|Ahead of print publication
Real-time transrectal ultrasound-guided seminal vesiculoscopy for the treatment of patients with persistent hematospermia: A single-center, prospective, observational study
Xue-Sheng Wang1,2, Ming Li2, Guang-Feng Shao2, Wen-Dong Sun2, Xiu-Lin Zhang3, Zhi-Ying Xiao2,3, Zhen Ma2, Ming-Zhen Yuan4, Li-Qiang Guo4
1 Department of Urology, Center for Reproductive Medicine, Shandong University, Jinan 250001, China
2 Department of Urology, The Second Hospital of Shandong University, Jinan 250033, China
3 Institute of Urology, Shandong University, Jinan 250033, China
4 Department of Urology, Shandong Provincial Hospital Affiliated to Shandong University, Jinan 250021, China
|Date of Submission||20-Mar-2019|
|Date of Acceptance||07-Oct-2019|
|Date of Web Publication||27-Dec-2019|
Department of Urology, Shandong Provincial Hospital Affiliated to Shandong University, Jinan 250021
Department of Urology, Shandong Provincial Hospital Affiliated to Shandong University, Jinan 250021
Source of Support: None, Conflict of Interest: None
This study aimed to describe endoscopic anatomy of the seminal tract and summarize our experience of transutricular seminal vesiculoscopy (TSV) guided by real-time transrectal ultrasonography (TRUS) in managing persistent hematospermia. A total of 281 consecutive patients with persistent hematospermia who underwent TSV with or without real-time TRUS were enrolled in this single-center, prospective, observational study. The median follow-up period was 36.5 (range: 8.0–97.5) months. TSV was successfully performed in 272 (96.8%) patients. The approach of a 4.5/6 F rigid vesiculoscope entering the seminal tract was categorized into four types on the basis of endoscopic presentation of the ejaculatory duct orifice and verumontanum. Seven (2.6%), 74 (27.2%), 64 (23.5%), and 127 (46.7%) patients had Types I (through the ejaculatory duct in the urethra), II (through the ejaculatory duct in the prostatic utricle), III (transutricular fenestration through a thin membrane), and IV (real-time transrectal ultrasound-guided transutricular fenestration) approach, respectively. In patients who successfully underwent surgery, bleeding occurred in the seminal vesicle in 249 (91.5%) patients. Seminal vesiculitis, calculus in the prostatic utricle, calculus in the ejaculatory duct, calculus in the seminal vesicle, prostatic utricle cysts, and seminal vesicle cysts were observed in 213 (78.3%), 96 (35.3%), 22 (8.1%), 81 (29.8%), 25 (9.2%), and 11 (4.0%) patients, respectively. Hematospermia was alleviated or disappeared in 244 (89.7%) patients 12 months after surgery. Fifteen patients had recurrent hematospermia, and the median time to recurrence was 7.5 (range: 2.0–18.5) months. TSV guided by TRUS may contribute to successful postoperative outcomes in managing persistent hematospermia.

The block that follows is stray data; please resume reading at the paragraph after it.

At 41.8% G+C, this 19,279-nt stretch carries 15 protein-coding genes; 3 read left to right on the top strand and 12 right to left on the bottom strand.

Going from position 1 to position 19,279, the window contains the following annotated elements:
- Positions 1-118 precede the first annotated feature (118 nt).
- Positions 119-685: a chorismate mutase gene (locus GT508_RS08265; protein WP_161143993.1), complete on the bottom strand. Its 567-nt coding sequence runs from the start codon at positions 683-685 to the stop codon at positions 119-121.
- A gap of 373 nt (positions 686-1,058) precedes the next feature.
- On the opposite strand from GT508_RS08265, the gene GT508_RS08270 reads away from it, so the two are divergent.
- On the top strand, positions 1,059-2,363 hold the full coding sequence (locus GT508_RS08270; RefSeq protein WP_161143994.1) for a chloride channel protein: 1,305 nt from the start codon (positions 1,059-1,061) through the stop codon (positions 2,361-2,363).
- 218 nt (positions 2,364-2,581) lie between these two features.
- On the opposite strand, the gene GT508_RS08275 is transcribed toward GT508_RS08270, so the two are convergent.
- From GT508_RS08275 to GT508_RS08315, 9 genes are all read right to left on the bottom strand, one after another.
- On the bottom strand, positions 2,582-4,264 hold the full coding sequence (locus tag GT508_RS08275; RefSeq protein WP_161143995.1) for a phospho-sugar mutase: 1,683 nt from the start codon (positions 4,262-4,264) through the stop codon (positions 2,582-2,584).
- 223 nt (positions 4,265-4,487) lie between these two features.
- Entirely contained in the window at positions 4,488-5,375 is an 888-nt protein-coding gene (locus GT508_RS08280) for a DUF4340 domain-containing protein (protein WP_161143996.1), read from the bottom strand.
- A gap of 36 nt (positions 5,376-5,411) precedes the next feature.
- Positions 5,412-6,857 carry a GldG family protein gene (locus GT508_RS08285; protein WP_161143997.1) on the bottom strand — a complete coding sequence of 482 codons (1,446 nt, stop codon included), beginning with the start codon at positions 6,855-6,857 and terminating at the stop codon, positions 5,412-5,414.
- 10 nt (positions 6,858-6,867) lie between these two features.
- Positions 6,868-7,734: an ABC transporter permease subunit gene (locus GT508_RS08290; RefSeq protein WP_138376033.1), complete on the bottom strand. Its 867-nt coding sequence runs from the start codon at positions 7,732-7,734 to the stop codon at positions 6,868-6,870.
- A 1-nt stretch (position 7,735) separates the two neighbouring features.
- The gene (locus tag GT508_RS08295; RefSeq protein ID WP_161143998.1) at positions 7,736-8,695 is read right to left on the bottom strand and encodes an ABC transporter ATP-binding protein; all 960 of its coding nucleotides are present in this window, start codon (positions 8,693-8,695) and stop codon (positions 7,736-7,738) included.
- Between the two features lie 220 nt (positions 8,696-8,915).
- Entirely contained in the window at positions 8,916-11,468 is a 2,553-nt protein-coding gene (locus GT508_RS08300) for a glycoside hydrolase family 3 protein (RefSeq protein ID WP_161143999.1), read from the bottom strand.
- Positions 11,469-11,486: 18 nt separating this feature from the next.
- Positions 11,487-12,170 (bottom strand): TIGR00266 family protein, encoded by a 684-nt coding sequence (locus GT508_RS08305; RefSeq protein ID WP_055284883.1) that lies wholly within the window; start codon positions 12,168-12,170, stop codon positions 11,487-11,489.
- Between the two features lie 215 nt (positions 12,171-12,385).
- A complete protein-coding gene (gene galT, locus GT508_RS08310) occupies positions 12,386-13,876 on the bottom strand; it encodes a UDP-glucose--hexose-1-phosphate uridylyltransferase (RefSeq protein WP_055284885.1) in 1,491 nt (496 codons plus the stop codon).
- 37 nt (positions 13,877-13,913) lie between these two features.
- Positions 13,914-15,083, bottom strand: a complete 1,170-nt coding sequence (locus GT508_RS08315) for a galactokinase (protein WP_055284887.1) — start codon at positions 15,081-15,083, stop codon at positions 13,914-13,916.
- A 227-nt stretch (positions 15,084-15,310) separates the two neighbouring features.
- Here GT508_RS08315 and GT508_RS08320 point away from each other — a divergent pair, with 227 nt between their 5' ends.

Keywords: persistent hematospermia; seminal vesiculoscopy; transrectal ultrasound
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|How to cite this URL:|
Wang XS, Li M, Shao GF, Sun WD, Zhang XL, Xiao ZY, Ma Z, Yuan MZ, Guo LQ. Real-time transrectal ultrasound-guided seminal vesiculoscopy for the treatment of patients with persistent hematospermia: A single-center, prospective, observational study. Asian J Androl [Epub ahead of print] [cited 2020 Jul 6]. Available from: http://www.ajandrology.com/preprintarticle.asp?id=274322
| Introduction|| |
Hematospermia is a common clinical symptom in the fields of urology and andrology, and it mainly occurs in patients <40 years of age. The etiology of hematospermia may be classified into inflammation, infection, tumor, ductal obstruction, cyst formation, iatrogenic causes, and systemic conditions, such as severe hypertension or hematological diseases. Hematospermia can last from a few weeks to several years, although it is generally benign and self-limiting. However, symptoms in a portion of patients with hematospermia cannot be improved after medication and hematospermia persists. This condition is called persistent hematospermia. In addition, consistent symptoms of hematospermia often cause great psychological distress to patients, and all types of conservative treatment can fail, posing a challenge to doctors.
Transrectal ultrasonography (TRUS) and magnetic resonance imaging (MRI) are routine noninvasive diagnostic modalities for evaluating hematospermia. However, limitations in spatial resolution and soft tissue contrast with these methods may not permit complete evaluation of the seminal vesicle and ejaculatory duct. Furthermore, these limitations might even result in a false negative result if there are small lesions. Transutricular seminal vesiculoscopy (TSV) provides a direct visual examination for the interior of the seminal tract and obtains a therapeutic benefit concurrently. However, detailed procedures for this surgery have not been clearly illustrated, particularly regarding gaining access to the ejaculatory duct and seminal vesicle. Therefore, TSV is a challenging procedure for surgeons just beginning to use this procedure. Even for experienced surgeons, the success rate of TSV ranges from 90.9% to 93%.4–8
TRUS is the most widely used tool for examining hematospermia because of its convenience and nonradiation exposure characteristics. TRUS can provide real-time images with good resolution in the process of TSV. The combination between images of spatial structure from TRUS and direct observation in TSV might enable more accurate diagnosis and treatment for hematospermia.
In this study, we performed TSV guided by real-time TRUS in patients with persistent hematospermia. The present study summarizes our experience of patients with hematospermia by illustrating detailed surgical techniques, clinical outcomes, intraoperative findings, and approaches to enter the seminal tract.
| Patients and Methods|| |